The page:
Toxin Topic: Snakebites and Horses

Toxin Topic: Snakebites and Horses

Severe bites from more dangerous snake species or larger doses of venom can cause marked pain and swelling, coagulopathy (blood clotting defect) and hemorrhage, cardiac arrhythmias, shock, collapse, and in some cases acute death.

Photo: Eileen Hackett, DVM, MS, Dipl. ACVS, Dipl. ACVECC

The long hot days of summer bring an increased snakebite risk to all animals, including horses. The major venomous snakes-the pit vipers-in the United States include several species of rattlesnakes, copperheads, and water moccasins. Coral snakes, another poisonous snake found in the U.S., do not pose a risk to horses because of their small mouth size.

Pit vipers are so named because of the heat-detecting holes, or pits, on each side of their head that help the snake locate prey. Pit vipers can be differentiated from other snakes at a distance by their triangle-shaped heads and narrowing of the neck area just behind the head.

The major types of poisonous snakes in Kentucky are copperheads, cottonmouths, timber rattlesnakes, and pygmy rattlesnakes; there are also some reports of Eastern Diamondback rattlesnakes. Risk of severe, fatal envenomation (poisoning from a venomous bite or sting) is highest with Diamondback rattlers, less with water moccasins, and lowest with copperheads.

Most snake bites to horses occur when the horse encounters a snake in the pasture or on the trail. Severe bites can occur if a horse steps on a snake and the snake releases all of its venom in one bite as it dies. Snake venom components vary tremendously by snake species, but most venoms contain substances that cause digestion and breakdown of tissues and blood vessels, impair blood clotting, and damage the heart. Some snakes' venom also contain neurotoxins. Ultimately, many factors influence how severe a particular bite will be (i.e., snake species, size, age, recent feeding, number of bites, etc.). Some bites are "dry bites," where little if any venom is injected.

Victim factors can also influence how severe a bite's effects will be; these factors include size and age of the horse, concurrent medical conditions, drugs the animal might be receiving, and the location of the bite. It is important to understand that while one snakebite incident in one horse might be quite mild and not require treatment, a different snakebite involving a different snake, a different horse, or different circumstances might be much more severe and even fatal.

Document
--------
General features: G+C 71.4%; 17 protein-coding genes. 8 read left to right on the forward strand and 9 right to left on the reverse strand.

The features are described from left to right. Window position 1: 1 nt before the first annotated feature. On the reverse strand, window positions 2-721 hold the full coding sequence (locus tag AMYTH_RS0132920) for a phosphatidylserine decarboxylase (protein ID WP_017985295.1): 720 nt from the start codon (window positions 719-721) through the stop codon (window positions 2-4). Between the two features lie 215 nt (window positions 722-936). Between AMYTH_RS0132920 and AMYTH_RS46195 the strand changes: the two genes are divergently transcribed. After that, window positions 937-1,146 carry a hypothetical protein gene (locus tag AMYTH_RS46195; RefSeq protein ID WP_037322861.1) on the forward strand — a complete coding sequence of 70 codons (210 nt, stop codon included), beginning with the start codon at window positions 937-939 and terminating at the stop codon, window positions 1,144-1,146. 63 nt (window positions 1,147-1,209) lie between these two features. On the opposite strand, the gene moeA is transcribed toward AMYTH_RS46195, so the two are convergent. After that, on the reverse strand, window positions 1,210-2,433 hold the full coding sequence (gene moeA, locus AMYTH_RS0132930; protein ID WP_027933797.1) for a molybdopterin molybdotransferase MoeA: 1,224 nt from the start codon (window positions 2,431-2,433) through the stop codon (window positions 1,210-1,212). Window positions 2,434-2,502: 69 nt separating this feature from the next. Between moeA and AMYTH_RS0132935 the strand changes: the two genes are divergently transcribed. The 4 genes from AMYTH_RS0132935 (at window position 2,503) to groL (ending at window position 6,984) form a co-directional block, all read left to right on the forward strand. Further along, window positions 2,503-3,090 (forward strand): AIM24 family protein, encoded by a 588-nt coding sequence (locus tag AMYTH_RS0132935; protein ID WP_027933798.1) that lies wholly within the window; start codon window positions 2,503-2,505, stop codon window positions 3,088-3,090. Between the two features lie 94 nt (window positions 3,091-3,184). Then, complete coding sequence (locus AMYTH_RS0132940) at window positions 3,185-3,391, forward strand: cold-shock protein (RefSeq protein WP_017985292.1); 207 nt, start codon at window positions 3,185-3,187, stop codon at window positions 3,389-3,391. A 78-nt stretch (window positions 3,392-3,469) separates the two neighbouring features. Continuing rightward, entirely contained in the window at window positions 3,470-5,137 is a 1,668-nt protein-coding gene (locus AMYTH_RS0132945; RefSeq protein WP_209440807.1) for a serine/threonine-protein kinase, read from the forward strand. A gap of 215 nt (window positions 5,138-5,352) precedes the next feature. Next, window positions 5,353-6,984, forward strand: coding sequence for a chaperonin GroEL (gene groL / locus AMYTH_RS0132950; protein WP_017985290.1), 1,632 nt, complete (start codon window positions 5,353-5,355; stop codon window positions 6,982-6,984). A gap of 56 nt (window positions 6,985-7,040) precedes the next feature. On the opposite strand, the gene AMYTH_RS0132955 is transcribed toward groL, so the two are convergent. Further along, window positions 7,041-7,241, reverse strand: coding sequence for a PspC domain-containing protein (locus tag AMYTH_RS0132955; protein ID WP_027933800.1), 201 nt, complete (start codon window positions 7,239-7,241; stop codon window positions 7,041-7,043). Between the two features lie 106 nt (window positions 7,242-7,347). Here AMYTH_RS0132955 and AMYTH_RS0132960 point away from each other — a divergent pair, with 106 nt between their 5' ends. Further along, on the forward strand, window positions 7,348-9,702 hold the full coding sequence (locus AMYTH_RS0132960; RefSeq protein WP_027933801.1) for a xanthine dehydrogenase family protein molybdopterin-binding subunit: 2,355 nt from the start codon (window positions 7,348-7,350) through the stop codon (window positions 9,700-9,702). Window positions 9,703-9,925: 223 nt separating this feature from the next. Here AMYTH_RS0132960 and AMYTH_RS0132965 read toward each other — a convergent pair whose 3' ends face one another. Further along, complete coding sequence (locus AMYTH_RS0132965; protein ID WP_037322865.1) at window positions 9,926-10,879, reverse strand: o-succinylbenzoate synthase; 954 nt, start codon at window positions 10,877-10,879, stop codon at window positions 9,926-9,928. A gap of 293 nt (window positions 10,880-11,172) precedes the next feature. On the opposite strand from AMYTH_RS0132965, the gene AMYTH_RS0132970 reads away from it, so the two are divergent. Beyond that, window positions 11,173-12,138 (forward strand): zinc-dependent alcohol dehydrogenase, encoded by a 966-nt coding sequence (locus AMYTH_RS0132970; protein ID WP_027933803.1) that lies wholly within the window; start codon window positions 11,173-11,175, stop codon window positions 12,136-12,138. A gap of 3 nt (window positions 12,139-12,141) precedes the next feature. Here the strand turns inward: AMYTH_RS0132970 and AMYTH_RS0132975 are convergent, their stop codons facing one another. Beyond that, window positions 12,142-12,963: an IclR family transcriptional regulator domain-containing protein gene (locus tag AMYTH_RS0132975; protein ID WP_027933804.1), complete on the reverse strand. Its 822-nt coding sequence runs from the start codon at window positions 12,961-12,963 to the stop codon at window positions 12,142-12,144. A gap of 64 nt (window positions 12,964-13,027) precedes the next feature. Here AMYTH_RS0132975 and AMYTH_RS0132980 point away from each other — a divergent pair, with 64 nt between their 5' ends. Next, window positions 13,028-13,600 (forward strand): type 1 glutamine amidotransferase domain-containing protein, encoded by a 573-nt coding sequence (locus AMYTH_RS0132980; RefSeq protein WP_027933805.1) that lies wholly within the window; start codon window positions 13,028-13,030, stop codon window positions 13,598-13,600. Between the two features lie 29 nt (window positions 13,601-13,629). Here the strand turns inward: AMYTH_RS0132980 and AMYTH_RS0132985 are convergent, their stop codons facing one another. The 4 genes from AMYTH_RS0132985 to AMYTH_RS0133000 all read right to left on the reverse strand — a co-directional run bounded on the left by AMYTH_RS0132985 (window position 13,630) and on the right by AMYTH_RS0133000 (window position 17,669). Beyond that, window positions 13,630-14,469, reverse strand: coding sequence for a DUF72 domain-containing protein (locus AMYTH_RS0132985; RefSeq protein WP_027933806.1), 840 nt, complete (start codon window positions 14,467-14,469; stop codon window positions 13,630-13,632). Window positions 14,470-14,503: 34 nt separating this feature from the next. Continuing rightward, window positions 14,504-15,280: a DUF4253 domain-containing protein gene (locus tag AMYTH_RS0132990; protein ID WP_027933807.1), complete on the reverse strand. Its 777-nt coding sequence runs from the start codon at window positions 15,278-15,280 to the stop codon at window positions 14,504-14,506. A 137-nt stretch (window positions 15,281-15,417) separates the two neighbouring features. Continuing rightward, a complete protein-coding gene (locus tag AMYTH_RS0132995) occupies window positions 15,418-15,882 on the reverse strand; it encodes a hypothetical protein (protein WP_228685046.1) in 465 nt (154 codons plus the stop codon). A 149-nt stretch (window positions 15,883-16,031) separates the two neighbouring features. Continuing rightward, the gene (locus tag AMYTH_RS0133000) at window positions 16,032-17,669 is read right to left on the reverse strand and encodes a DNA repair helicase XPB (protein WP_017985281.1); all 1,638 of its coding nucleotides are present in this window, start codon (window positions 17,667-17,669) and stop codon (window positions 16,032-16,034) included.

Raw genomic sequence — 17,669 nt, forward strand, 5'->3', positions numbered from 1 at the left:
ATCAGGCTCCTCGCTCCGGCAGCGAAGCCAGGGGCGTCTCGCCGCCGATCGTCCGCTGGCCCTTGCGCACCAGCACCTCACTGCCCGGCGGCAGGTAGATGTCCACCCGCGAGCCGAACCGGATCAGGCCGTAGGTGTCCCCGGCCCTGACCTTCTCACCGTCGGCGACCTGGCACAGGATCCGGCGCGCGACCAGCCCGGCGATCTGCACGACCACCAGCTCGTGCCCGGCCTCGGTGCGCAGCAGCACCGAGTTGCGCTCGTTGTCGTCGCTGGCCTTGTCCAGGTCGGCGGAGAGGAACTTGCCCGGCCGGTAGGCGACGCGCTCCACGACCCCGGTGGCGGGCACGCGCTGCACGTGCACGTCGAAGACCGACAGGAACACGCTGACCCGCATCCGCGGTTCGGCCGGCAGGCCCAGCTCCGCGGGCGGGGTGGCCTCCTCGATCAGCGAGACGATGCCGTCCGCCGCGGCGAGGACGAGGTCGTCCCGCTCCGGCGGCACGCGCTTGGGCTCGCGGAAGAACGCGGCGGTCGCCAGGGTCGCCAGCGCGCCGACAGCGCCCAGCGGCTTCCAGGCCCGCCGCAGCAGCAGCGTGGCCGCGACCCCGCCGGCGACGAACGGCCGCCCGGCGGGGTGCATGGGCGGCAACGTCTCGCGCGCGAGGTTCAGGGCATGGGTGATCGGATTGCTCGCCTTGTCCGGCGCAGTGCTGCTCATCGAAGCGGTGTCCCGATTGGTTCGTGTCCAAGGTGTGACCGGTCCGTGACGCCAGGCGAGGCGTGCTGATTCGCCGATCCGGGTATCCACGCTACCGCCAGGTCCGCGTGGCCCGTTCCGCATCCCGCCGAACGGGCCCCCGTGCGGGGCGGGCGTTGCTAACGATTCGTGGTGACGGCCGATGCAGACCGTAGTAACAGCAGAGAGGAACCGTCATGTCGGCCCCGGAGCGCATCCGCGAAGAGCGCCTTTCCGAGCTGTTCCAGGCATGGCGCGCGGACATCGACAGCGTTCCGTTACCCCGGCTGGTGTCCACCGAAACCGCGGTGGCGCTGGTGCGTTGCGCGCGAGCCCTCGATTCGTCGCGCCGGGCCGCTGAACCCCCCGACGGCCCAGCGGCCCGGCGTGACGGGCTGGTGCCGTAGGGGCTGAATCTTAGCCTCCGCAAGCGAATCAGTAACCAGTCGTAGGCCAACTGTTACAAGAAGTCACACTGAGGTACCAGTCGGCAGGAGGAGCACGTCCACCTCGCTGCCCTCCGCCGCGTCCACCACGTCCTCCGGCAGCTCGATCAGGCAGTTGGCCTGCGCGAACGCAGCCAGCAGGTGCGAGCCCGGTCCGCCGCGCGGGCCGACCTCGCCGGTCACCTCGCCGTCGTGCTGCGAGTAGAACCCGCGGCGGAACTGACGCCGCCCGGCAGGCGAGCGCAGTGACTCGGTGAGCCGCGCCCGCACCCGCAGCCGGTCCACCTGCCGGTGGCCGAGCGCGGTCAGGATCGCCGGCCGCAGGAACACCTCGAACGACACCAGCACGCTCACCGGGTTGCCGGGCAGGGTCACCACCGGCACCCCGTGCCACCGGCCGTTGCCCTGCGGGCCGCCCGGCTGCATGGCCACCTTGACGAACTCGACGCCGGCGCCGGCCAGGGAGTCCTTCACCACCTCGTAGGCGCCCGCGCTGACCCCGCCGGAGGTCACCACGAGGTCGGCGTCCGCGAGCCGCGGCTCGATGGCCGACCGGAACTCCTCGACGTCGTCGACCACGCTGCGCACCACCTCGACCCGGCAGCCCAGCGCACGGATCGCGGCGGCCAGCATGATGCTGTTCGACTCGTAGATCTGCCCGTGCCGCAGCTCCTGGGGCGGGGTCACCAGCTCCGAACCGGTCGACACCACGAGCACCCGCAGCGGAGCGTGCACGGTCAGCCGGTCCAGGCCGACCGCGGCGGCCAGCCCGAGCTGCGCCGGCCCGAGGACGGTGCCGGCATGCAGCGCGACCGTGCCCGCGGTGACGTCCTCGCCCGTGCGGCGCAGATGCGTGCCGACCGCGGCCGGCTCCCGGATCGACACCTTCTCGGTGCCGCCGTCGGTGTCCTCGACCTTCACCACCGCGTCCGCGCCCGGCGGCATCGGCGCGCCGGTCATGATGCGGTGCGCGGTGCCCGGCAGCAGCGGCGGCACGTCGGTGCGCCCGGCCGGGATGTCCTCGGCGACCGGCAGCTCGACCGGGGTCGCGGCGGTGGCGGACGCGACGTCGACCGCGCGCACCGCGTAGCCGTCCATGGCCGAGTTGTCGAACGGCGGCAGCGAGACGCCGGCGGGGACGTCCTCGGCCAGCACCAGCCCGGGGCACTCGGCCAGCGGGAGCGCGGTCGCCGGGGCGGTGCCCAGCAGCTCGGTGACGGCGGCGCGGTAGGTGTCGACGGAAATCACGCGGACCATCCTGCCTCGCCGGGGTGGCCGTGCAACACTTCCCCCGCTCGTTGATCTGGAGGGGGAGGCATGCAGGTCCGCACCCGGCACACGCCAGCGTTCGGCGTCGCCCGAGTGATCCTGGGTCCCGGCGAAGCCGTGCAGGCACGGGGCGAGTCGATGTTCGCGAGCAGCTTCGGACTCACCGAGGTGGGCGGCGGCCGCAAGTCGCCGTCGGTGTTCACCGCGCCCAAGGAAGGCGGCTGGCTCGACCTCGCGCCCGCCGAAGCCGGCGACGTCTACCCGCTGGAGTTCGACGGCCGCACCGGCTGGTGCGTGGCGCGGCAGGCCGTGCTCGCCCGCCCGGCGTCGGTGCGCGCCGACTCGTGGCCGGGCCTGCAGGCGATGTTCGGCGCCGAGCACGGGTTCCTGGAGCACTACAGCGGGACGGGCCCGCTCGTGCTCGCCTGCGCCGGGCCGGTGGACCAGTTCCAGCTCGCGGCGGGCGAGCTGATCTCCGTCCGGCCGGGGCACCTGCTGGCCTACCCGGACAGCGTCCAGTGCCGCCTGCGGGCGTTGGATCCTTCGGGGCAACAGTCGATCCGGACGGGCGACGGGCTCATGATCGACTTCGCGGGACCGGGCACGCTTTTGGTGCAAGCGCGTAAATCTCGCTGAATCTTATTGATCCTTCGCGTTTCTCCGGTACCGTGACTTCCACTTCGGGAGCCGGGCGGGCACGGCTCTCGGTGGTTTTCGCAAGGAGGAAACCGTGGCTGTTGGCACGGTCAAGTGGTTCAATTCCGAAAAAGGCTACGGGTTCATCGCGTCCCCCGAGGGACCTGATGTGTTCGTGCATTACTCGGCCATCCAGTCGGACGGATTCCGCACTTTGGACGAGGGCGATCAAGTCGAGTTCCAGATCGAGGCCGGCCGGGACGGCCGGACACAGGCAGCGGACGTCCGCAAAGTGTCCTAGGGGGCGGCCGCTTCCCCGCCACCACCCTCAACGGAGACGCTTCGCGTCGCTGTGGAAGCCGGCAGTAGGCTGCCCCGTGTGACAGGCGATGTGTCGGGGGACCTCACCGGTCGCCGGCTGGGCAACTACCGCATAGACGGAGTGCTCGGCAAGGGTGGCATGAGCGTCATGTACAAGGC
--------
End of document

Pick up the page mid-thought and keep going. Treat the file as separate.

Clinical signs of snakebite in horses can vary widely but generally include pain, swelling at the bite site, one or more puncture wounds, and sometimes sloughing of tissues near the bite site. Some bite wounds might not be readily apparent. Copperhead bites or dry bites with little venom injected often cause only mild signs. Severe bites from more dangerous snake species or larger doses of venom can cause marked pain and swelling, coagulopathy (blood clotting defect) and hemorrhage, cardiac arrhythmias, shock, collapse, and in some cases acute death. With neurotoxic venoms, paralysis can occur. Horses bitten on the nose can develop swelling of the nasal passages resulting in respiratory distress. Signs of envenomation can occur within minutes of the bite incident or can be delayed for many hours depending on the bite site, dose of venom injected, snake species, and other factors.

Seek veterinary care immediately if a horse is bitten by a venomous snake. No first-aid treatments performed by owners in the field have been shown to be particularly helpful for venomous snakebite. Many anecdotal or folk remedies can cause more harm than good. Additionally, suction devices designed specifically for venom removal have not been shown to be beneficial (in pig models of snakebite). The best first-aid is to keep the horse calm and quiet and arrange for immediate veterinary care.

Veterinary treatment will vary depending on the severity of the bite, but might include treatment for shock, fluid therapy, pain medications, wound treatment and antibiotics, tetanus prophylaxis, and antivenin. Antivenin can be especially helpful in cases of severe envenomation and can decrease the amount of tissue damage and hasten recovery times. Antivenin is dosed according to the estimated amount of venom injected, not the size of the patient, so even one vial of antivenin can help counteract venom toxins in a horse. Cardiac arrhythmias occur in many horses and might require treatment. Horses with severe nasal passage swelling might need treatment to maintain a patent airway and nutritional support if swelling impairs the horse's ability to eat and drink.

Even after horses have recovered from a snakebite's more immediate effects, subsequent complications such as chronic heart failure, kidney damage, and hemolytic anemia (a disease in which the body's immune system attacks and kills its own red blood cells) can sometimes occur. Cardiac failure can occur weeks to months after the bite incident and appears to be more common in horses than other species. Horses that have recovered from snakebites should be evaluated every few months for cardiac health, and owners should be watchful for signs that might suggest cardiac problems (e.g., shortness of breath, slow recovery after exercise, an increased effort to breathe, and general weakness).

A vaccine is now available for use in horses to help prevent complications of snakebite, but its efficacy is not yet well documented. Contact your veterinarian or a veterinary toxicologist to obtain more information on snakebite and available vaccinations.

Cynthia Gaskill, DVM, PhD, a clinical veterinary toxicologist at the University of Kentucky Veterinary Diagnostic Laboratory, provided this information. Contact information: phone 859/257-7912; e-mail

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